Another feature that Tract has engineered into the Toric line is 4 inches of eye relief. Most scopes hover right around 3.5 inches, so 4 inches of eye relief represents about a 15-­percent increase. Longer eye relief is a huge benefit for hard-­recoiling rifles or rifles that are shot from unconventional positions, like competitors do in the Precision Rifle Series.

Positional shooting requires the shooter to use whatever rests are available in the field or stage to get stable. This often means contorted body positions that don’t put much of the shooter’s body behind the rifle to control recoil, or the rest itself is unstable and the shooter can’t do anything but balance the rifle on the obstacle and touch the rifle just enough to steer it onto the target.

Recoil is greatly exaggerated in both situations. If there’s not something solid behind the rifle, it’ll move a bunch when it’s fired. Having 4 inches of eye relief means the chance of ever having the scope hit the shooter’s face is very low. When I am competing, I look for maximum eye relief on my scope. If I was looking for a scope to put on my 7-­pound .300 Winchester Magnum that I take hunting in the mountains, I’d also want 4 inches of eye relief in my scope.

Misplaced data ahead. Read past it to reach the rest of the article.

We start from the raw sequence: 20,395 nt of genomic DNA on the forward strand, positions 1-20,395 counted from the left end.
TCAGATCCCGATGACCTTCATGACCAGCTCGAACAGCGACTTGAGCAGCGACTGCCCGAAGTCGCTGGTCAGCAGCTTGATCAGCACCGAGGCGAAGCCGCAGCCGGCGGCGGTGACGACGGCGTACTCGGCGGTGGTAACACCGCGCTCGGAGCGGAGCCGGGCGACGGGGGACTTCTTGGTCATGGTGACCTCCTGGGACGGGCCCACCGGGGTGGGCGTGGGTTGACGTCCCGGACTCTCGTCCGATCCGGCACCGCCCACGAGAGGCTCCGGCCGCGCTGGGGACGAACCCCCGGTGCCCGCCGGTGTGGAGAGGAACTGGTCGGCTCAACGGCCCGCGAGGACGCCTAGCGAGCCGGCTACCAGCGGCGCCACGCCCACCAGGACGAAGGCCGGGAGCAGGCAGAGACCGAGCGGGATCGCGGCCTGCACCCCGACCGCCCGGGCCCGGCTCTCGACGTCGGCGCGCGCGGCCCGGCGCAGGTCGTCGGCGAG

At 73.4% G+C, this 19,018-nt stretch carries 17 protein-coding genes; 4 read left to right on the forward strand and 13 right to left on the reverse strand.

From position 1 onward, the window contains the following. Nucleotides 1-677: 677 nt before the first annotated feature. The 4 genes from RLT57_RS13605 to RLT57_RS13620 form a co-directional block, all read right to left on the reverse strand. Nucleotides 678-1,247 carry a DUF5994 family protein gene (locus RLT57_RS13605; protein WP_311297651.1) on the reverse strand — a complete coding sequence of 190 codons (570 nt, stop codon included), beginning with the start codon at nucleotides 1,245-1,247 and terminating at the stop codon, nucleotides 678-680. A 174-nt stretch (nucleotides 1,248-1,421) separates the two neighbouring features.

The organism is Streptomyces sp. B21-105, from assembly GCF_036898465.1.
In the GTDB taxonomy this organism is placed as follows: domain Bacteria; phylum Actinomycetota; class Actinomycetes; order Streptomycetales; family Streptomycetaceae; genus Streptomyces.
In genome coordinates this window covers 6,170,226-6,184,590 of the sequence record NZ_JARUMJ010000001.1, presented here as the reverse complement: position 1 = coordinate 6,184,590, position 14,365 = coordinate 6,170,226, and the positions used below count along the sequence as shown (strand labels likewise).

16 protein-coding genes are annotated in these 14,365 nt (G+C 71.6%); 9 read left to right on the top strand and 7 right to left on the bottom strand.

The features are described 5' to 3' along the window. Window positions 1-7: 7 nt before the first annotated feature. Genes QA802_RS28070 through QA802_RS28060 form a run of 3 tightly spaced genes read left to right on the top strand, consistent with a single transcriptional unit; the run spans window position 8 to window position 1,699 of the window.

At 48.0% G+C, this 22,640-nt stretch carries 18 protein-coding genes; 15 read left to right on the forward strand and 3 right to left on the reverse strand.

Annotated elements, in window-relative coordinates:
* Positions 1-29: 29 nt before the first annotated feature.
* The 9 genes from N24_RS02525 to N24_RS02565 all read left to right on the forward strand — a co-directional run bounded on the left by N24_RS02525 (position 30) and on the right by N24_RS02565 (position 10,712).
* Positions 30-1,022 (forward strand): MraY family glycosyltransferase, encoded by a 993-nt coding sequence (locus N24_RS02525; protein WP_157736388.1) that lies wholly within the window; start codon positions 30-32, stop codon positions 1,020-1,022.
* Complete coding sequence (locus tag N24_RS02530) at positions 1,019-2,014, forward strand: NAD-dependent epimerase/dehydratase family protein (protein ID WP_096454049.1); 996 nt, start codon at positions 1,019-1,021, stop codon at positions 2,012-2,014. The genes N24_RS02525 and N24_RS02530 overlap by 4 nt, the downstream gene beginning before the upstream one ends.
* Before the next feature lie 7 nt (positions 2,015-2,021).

While the Toric line already had all the features you’d want, the PRS reticle is new for this scope. Scope technology has changed rapidly over the last five years, with reticles and features that shooters desire in them.

Just about every major manufacturer has gone to a floating dot in the center of the reticle. A small floating dot, isolated from the rest of the crosshairs, obscures very little of the target.

Tract Optics Toric UHD
With an etched reticle, the Toric UHD also features a .04-mil floating dot in the center of the crosshairs. (Photo by Mark Fingar)

I shot a PRS finale in January 2017, and I vividly remember having a test-­your-­limits plate rack at 592 yards. The smallest piece of steel on that plate rack was a 3-­inch square (.5 MOA). The .04-­mil floating dot in the PRS reticle works out to be about .15 MOA, so it would have still allowed for precise shot placement on that small target.


Once away from the central floating dot, the horizontal crosshair subtends at .2 mil for most of its length. This lets the shooter make very precise wind corrections, even in shifting conditions.

The vertical crosshair also has .2-­mil subtension marks, but at every 1-­mil increment below the central crosshair, there is another lower-­profile horizontal crosshair that extends away, making this a Christmas-­tree reticle.